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Facing The Music

Xander Curry singing on stage at the Singletary Center on Tuesday, Jan 11, 2022 in Lexington, Ky. Photo by Olivia Ford.

Stepping foot in the Otis A. Singletary Center for the Arts at the University of Kentucky, one knows that there isn't a place on campus quite like it. If entering the building in the middle of the day, one can hear the echoes of the choir students' singing bounce off the brick walls or maybe even the tuning of the band and orchestra students' instruments as they get ready for another day of rehearsal. Plenty of students choose to spend their downtime and study time in the building to soak in its ambience, which could be considered a welcomed breath of fresh air after a long day of classes and work.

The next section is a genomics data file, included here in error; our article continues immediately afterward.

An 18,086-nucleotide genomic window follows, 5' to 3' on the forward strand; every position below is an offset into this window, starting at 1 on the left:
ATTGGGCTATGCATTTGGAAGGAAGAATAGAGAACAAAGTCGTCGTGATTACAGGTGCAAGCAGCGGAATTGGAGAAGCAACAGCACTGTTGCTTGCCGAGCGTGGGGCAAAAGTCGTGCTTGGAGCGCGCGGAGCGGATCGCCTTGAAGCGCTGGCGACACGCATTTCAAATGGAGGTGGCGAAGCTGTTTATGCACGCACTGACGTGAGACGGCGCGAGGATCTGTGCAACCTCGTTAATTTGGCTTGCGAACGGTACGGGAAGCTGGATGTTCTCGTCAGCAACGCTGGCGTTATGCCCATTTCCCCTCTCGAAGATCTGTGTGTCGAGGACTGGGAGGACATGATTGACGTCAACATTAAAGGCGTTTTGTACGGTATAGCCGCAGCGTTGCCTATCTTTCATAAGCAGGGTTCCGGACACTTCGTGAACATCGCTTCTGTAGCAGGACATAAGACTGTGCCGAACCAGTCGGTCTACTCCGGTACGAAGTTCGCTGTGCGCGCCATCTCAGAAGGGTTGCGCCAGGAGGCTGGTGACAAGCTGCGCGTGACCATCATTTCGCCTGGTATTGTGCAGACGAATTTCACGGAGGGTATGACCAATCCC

But most importantly, the Singletary Center is the beloved home of UK's choral groups, which are made up of talented college students — and even some professors — who come together to share their love for music with one another and to collaborate in its creation. One of these students, 19-year-old Harrison Hancock, is amazed by how the department brings the community's singers together.

"One thing they just get so right — something that is extremely important to me — is the idea of community," he said. "They absolutely do that."